John Kerry's economic advisers have a very different analysis: they believe that health costs are too high because private insurance companies have excessive overhead, mainly because they are trying to avoid covering high-risk patients. [If that's true -- and it's not, Bush's economists are right -- the answer is to induce more competition in the health insurance business, which I'll come to.] What we need, according to this view, is for the government to assume more of the risk, for example by picking up catastrophic health costs, thereby reducing the incentive for socially wasteful spending, and making employment-based insurance easier to get. [In other words, "government" (i.e., taxpayers) would foot the bill. But because taxpayers wouldn't foot the bill directly, they'd be inclined to undergo unnecessary medical treatments (it doesn't take much these days to get into the "catastrophic" range) Then we'd be right back where we were, except that medical costs would be even higher.]
A smart economist can come up with theoretical justifications for either argument. The evidence suggests, however, that the Kerry position is much closer to the truth. [Only the kind of evidence Krugman would believe.]
The fact is that the mainly private U.S. health care system spends far more than the mainly public health care systems of other advanced countries, but gets worse results. In 2001, we spent $4,887 on health care per capita, compared with $2,792 in Canada and $2,561 in France. Yet the U.S. does worse than either country by any measure of health care success you care to name - life expectancy, infant mortality, whatever....[The relevant measure is the effectiveness of particular treatments -- things like life expectancy, infant mortality, and whatever are explained by demographic factors, dietary habits, and "whatever". With respect to the effectiveness of particular treatments, guess what? The U.S. leads them all. Read about it here.]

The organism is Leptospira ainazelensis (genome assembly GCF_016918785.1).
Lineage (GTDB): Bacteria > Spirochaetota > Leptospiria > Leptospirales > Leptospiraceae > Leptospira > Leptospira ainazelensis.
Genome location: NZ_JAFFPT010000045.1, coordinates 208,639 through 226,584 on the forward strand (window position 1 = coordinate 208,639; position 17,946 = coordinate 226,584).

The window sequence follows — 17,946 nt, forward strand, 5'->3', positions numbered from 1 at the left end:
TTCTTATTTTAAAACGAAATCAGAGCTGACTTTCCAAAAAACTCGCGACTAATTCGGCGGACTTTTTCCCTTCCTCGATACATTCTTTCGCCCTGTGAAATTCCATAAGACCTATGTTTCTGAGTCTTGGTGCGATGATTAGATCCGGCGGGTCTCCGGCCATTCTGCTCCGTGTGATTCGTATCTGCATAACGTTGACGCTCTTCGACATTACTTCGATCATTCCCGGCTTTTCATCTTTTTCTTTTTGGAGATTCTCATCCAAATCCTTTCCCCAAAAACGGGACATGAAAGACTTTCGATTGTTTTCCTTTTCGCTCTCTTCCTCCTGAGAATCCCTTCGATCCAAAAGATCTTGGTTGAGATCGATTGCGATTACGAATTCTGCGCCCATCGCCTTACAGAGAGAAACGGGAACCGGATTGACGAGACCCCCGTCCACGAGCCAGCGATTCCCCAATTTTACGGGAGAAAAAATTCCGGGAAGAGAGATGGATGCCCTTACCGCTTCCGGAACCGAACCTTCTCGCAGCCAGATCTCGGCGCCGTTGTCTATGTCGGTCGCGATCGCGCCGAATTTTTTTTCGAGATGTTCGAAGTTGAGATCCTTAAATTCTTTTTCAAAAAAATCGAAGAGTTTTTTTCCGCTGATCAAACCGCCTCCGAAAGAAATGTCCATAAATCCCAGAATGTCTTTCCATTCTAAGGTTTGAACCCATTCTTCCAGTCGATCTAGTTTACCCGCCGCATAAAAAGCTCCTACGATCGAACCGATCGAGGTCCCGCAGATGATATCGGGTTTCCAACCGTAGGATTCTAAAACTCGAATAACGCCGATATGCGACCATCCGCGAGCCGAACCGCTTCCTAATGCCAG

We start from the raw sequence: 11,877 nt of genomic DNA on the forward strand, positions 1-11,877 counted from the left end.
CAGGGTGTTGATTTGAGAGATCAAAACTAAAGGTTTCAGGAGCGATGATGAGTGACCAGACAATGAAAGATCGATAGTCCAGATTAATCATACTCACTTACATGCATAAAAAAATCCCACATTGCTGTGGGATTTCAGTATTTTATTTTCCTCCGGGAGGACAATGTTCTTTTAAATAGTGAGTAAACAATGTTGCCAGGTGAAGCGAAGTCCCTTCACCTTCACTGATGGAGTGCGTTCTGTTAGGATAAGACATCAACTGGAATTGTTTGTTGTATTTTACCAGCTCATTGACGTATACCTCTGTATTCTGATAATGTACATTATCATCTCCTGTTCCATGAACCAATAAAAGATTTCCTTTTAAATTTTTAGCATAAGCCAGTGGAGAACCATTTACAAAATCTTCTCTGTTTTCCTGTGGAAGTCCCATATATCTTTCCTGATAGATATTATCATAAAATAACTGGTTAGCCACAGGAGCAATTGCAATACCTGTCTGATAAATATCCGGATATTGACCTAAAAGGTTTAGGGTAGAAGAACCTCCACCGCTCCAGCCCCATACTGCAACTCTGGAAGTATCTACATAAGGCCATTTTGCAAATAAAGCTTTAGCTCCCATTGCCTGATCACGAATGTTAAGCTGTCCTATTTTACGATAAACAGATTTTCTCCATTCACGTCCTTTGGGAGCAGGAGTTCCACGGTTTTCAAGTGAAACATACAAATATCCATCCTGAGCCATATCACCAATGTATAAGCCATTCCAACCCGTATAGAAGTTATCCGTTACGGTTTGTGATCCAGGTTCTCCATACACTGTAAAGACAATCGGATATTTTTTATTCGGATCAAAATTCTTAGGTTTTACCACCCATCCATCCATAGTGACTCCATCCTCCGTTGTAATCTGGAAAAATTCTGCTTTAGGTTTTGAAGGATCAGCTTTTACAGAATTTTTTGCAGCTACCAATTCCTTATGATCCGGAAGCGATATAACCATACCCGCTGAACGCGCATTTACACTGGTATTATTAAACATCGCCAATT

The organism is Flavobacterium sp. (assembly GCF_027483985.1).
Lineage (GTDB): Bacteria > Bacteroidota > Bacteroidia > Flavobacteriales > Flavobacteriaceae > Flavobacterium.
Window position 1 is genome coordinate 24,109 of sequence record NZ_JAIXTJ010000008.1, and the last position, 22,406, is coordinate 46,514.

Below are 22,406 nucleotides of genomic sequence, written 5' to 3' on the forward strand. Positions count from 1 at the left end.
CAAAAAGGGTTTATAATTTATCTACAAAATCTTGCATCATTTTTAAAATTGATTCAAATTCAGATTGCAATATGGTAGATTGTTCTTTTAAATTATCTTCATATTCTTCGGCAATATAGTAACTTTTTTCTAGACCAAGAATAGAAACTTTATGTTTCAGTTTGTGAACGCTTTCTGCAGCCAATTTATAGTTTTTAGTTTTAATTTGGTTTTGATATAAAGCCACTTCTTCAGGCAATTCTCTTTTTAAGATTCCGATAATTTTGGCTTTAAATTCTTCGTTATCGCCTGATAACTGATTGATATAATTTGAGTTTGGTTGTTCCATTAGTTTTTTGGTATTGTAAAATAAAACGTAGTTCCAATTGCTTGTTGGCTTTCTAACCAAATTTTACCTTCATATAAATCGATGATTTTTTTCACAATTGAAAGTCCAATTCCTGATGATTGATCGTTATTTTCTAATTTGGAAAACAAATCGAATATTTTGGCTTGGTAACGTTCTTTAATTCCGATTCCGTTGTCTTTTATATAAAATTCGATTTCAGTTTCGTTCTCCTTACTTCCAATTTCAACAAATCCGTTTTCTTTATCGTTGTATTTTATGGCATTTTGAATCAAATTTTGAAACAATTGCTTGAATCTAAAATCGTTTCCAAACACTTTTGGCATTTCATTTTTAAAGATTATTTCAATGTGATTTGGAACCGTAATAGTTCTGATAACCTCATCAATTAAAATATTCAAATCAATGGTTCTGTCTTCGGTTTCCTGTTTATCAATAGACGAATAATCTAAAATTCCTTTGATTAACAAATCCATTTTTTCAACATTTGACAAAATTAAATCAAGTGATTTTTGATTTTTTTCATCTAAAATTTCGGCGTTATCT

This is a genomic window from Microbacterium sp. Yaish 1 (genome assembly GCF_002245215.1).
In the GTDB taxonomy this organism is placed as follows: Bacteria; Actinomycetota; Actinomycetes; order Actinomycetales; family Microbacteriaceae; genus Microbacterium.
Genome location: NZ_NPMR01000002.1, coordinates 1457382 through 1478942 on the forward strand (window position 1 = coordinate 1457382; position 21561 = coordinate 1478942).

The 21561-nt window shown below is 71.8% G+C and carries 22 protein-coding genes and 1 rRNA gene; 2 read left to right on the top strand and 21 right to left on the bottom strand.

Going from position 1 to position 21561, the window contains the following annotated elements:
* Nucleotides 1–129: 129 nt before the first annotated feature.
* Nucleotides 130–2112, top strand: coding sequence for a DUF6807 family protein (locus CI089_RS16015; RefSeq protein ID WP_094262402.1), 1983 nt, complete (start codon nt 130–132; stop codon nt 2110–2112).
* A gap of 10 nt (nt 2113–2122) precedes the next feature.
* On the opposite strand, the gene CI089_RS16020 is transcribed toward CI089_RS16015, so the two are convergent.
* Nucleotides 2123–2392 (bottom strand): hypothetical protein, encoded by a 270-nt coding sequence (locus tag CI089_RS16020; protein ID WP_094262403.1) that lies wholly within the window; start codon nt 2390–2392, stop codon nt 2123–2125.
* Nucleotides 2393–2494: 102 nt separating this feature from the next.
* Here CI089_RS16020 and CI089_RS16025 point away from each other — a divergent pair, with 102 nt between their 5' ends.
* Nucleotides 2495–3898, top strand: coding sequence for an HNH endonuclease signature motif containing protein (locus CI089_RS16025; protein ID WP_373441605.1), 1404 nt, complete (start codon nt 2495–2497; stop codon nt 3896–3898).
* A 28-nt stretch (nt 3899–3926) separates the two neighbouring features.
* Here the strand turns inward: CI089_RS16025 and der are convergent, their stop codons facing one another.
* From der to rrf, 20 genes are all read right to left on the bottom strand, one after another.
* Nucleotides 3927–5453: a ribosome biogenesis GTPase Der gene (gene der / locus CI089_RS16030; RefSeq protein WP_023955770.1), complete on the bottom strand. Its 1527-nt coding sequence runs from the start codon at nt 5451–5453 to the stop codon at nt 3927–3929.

And the U.S. system does have very high overhead: private insurers and H.M.O.'s spend much more on administrative expenses, as opposed to actual medical treatment, than public agencies at home or abroad. [So what? Results count, not phony cost comparisons. Public agencies get a free ride on a lot of their administrative expenses. And you may have noticed that health care delivered by public agencies is distinctly second-rate.]
Does this mean that the American way is wrong, and that we should switch to a Canadian-style single-payer system? [Ah yes, the famous Canadian system that has Canadians flocking to the U.S. for treatment.] Well, yes. Put it this way: in Canada, respectable business executives are ardent defenders of "socialized medicine." [That's because they prefer not to compete for employees by offering health-care plans, so they let the taxpayers foot the bill.] Two years ago the Conference Board of Canada - a who's who of the nation's corporate elite - issued a report urging fellow Canadians to bear in mind not just the "symbolic value" of universal health care, but its "economic contribution to the competitiveness of Canadian businesses." [Right, Canadian taxpayers pay to make Canadian businesses more competitive. And Krugman thinks U.S. businesses are rapacious.]
The rest of the solution is to keep government out of the act. The market -- especially a less-regulated market -- will provide health insurance that's tailored to consumers' needs. As employers scale back or drop their insurance plans, employees will seek insurance elsewhere. A competitive market will provide it. A competitive market will even offer insurance for the hard-to-insure, either through tailored policies or ad-hoc groups of hard-to-insure consumers -- groups that insurance companies will compete to create.
But all of that seems to be beyond the comprehension of Paul Krugman, ersatz economist and strident socialist.